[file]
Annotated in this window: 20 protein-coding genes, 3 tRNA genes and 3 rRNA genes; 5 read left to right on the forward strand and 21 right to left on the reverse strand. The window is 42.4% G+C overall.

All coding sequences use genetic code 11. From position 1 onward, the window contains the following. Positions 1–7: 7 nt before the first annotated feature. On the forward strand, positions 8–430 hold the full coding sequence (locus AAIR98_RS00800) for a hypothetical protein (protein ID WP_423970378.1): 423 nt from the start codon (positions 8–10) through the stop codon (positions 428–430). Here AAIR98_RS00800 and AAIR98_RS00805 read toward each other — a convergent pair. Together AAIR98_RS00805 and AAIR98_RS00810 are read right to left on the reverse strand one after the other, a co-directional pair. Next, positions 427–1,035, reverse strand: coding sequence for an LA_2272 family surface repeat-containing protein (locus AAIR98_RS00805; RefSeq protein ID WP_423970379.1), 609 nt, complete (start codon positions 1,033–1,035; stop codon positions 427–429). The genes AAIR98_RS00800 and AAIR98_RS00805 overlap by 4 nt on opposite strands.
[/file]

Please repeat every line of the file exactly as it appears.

Annotated in this window: 20 protein-coding genes, 3 tRNA genes and 3 rRNA genes; 5 read left to right on the forward strand and 21 right to left on the reverse strand. The window is 42.4% G+C overall.

All coding sequences use genetic code 11. From position 1 onward, the window contains the following. Positions 1–7: 7 nt before the first annotated feature. On the forward strand, positions 8–430 hold the full coding sequence (locus AAIR98_RS00800) for a hypothetical protein (protein ID WP_423970378.1): 423 nt from the start codon (positions 8–10) through the stop codon (positions 428–430). Here AAIR98_RS00800 and AAIR98_RS00805 read toward each other — a convergent pair. Together AAIR98_RS00805 and AAIR98_RS00810 are read right to left on the reverse strand one after the other, a co-directional pair. Next, positions 427–1,035, reverse strand: coding sequence for an LA_2272 family surface repeat-containing protein (locus AAIR98_RS00805; RefSeq protein ID WP_423970379.1), 609 nt, complete (start codon positions 1,033–1,035; stop codon positions 427–429). The genes AAIR98_RS00800 and AAIR98_RS00805 overlap by 4 nt on opposite strands.